The following is an extract from the NT Ag Note May 2010 - "Birdsville Disease". Gracie*, A. Brown* and P. Saville, Biosecurity and Product Integrity
Birdsville disease is a toxic condition of horses caused by eating Birdsville indigo (Indigofera linnaei).
Indigofera is a low, spreading plant with a thick taproot that enables it to withstand drought conditions and respond rapidly to rainfall. It has numerous thin woody stems that form a mat up to 1.5 m across. In the higher rainfall areas, the weed displays a more erect habit, uncommonly growing to a height of 30 to 45 cm. The leaves are fern-like and consist of seven to nine wedge-shaped leaflets 3 to 6 mm long that tend to fold upwards along the midrib. Flowers are very small and occur in dense clusters in the forks of the leaves. They are red in colour turning blue as the leaves dry out. Seed pods are grey, very narrow, sharply pointed at the tip and contain two cube-shaped seeds that are separated by a partition. The pods are about 6 mm long.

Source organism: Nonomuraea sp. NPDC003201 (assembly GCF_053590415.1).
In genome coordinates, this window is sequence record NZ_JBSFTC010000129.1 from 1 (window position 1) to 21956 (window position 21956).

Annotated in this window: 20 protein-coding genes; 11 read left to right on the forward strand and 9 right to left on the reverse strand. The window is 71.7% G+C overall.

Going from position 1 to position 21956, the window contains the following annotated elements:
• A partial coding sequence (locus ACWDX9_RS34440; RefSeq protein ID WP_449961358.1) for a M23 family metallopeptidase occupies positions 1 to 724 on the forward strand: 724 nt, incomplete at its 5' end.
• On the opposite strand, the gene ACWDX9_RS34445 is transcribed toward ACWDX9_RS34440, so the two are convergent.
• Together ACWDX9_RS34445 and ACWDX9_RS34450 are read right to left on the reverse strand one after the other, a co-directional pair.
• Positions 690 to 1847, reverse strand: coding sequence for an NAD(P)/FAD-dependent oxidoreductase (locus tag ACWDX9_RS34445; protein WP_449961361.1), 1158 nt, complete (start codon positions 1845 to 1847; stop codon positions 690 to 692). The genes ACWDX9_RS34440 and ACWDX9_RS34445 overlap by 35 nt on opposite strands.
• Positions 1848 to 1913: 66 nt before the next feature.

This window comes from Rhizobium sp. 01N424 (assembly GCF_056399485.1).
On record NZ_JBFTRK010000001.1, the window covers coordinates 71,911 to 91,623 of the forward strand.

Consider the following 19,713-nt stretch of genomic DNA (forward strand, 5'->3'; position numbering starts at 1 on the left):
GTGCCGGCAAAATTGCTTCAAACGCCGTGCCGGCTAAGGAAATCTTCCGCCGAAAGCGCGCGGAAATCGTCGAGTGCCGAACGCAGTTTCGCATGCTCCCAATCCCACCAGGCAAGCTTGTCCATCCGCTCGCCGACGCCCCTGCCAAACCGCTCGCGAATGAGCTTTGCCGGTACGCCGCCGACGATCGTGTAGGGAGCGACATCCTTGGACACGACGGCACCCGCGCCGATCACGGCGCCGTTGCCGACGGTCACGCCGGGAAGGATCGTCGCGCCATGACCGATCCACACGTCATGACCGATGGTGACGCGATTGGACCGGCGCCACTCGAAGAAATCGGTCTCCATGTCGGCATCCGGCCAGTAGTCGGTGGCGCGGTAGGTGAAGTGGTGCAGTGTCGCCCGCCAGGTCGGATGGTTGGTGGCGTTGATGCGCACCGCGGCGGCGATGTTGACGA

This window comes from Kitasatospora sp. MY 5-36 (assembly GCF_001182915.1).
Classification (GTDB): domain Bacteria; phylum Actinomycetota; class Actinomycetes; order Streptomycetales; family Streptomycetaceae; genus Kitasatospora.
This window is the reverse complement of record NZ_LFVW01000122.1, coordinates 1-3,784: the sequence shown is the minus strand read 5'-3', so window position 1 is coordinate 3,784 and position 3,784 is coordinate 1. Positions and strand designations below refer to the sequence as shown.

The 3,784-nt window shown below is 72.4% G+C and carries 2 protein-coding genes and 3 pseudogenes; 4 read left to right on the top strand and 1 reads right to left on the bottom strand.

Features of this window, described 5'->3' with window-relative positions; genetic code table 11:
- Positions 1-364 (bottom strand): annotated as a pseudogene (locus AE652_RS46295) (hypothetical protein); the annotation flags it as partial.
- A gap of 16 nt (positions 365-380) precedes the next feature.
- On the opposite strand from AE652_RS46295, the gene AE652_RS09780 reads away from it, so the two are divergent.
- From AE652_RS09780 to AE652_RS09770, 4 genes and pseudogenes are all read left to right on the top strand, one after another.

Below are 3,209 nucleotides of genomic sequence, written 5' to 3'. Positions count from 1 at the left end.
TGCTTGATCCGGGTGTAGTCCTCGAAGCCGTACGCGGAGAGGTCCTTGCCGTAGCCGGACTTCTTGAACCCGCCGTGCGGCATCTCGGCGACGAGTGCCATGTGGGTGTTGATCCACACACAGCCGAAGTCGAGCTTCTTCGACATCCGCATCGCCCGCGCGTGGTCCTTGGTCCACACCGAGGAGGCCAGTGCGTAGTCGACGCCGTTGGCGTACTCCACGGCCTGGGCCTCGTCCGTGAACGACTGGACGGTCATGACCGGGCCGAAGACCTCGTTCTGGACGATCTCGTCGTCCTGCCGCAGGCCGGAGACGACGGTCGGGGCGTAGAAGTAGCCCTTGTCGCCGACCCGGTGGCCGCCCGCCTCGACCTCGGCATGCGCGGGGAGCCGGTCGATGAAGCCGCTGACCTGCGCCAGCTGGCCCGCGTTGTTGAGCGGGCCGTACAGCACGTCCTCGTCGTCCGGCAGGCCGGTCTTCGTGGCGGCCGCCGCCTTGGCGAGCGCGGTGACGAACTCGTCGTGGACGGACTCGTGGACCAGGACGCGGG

Affected horses may show a variety of signs, including general weakness and nervousness, particularly depression, incoordination, shivering, twitching and swaying. Uncoordination and general weakness are more evident when the animal is, or has been, under physical stress and may be quite hazardous to the rider. As the toxic effects are often permanent, a degree of incoordination will remain after access to the plant is denied. The first signs of poisoning observed in horses at rest are loss of appetite and depression. Bad breath may be noticed. Signs may develop after only 10 days of feeding on indigofera. Protracted cases exhibit weight loss and toe-dragging, which results in a characteristic wear of the front of the hoof. Continual ingestion of the plant will result in death. In some cases the disease may be diagnosed without seeing the horses but by observing their tracks. Toe-drag marks are distinctive and may be continuous.
The Arginine Horse Block
Analysis ("Dry Matter" Basis)
Directions for Use: Allow free access by stock.
Feeding Rates: Required rate is 200grams per head per day.